We describe a new parallel, non-orthogonal-grid, three-dimensional electromagnetic particle-in-cell (EMPIC) code based on a finite-volume formulation. This code uses a logically Cartesian grid of deformable hexahedral cells, a discrete surface integral (DSI) algorithm to calculate the electromagnetic field, and a hybrid logical‚Äìphysical space algorithm to push particles. We investigate the numerical instability of the DSI algorithm for non-orthogonal grids, analyse the accuracy for EMPIC simulations on non-orthogonal grids, and present performance benchmarks of this code on a parallel supercomputer. While the hybrid particle push algorithm has a second-order accuracy in space, the accuracy of the DSI field solve algorithm is between first and second order for non-orthogonal grids. The parallel implementation of this code, which is almost identical to that of a Cartesian-grid EMPIC code using domain decomposition, achieved a high parallel efficiency of over 96% for large-scal" # "e simulations.
The present work applies singular spectrum analysis (SSA) to the study of macroeconomic fluctuations in three European countries: Italy, The Netherlands, and the United Kingdom. This advanced spectral method provides valuable spatial and frequency information for multivariate data sets and goes far beyond the classical forms of time domain analysis. In particular, SSA enables us to identify dominant cycles that characterize the deterministic behavior of each time series separately, as well as their shared behavior. We demonstrate its usefulness by analyzing several fundamental indicators of the three countries' real aggregate economy in a univariate, as well as a multivariate setting. Since business cycles are international phenomena, which show common characteristics across countries, our aim is to uncover supranational behavior within the set of representative European economies selected herein. Finally, the analysis is extended to include several indicators from the U.S. economy, in order to examine its influence on the European economies under study and their interrelationships.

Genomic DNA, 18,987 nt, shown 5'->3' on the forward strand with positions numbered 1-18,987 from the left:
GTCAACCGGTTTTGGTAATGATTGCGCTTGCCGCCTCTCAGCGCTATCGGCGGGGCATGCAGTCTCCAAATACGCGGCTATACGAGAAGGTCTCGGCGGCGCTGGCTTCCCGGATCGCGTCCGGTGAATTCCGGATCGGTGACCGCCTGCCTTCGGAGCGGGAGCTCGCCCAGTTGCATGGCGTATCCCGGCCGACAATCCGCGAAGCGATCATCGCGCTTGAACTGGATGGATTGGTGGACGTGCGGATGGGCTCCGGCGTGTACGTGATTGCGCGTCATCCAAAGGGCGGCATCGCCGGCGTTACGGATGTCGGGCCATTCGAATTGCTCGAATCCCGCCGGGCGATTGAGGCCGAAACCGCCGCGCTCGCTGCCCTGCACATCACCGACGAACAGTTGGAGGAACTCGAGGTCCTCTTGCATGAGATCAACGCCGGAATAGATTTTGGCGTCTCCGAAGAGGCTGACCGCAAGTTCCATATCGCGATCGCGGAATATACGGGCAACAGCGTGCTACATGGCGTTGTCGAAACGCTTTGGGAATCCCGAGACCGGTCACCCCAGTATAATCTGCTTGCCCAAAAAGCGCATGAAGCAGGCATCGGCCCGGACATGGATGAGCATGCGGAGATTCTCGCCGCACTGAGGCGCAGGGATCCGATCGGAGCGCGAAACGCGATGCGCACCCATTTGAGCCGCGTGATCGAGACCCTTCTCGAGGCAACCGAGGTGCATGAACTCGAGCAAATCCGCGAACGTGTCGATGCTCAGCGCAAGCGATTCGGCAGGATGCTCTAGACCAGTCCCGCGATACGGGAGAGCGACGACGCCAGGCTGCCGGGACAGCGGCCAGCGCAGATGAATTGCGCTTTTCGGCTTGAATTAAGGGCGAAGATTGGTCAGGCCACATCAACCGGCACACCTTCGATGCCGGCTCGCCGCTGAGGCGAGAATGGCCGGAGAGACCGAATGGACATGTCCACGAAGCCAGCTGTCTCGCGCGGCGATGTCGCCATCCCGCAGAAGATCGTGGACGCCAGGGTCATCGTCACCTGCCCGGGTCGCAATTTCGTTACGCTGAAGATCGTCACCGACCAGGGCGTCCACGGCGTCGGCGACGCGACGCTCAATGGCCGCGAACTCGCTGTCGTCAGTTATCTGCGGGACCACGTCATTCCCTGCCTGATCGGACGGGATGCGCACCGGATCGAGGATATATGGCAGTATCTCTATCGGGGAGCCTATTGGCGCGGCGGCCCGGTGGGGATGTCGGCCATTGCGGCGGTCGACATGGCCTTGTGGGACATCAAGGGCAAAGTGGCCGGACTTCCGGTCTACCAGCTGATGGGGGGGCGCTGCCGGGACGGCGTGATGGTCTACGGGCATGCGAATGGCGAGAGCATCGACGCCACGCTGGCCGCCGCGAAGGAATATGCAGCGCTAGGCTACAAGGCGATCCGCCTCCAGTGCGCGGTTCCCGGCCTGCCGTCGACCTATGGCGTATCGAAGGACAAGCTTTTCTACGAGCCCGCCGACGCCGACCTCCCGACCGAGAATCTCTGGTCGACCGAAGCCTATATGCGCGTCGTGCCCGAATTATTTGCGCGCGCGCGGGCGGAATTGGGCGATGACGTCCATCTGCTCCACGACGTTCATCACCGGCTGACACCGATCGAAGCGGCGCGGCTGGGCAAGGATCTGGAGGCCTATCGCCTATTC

The ability to distinguish a warming trend from natural variability is critical for an understanding of the climatic response to increasing greenhouse-gas concentrations. Here we use singular spectrum analysis1 to analyse the time series of global surface air tem-peratures for the past 135 years2, allowing a secular warming trend and a small number of oscillatory modes to be separated from the noise. The trend is flat until 1910, with an increase of 0.4 °C since then. The oscillations exhibit interdecadal periods of 21 and 16 years, and interannual periods of 6 and 5 years. The interannual oscillations are probably related to global aspects of the El Niño-Southern Oscillation (ENSO) phenomenon3. The interdecadal oscillations could be associated with changes in the extratropical ocean circulation4. The oscillatory components have combined (peak-to-peak) amplitudes of >0.2 °C, and therefore limit our ability to predict whether the inferred secular warming trend of 0.005 °Cyr-1 will continue. This could postpone incontrovertible detection of the greenhouse warming signal for one or two decades.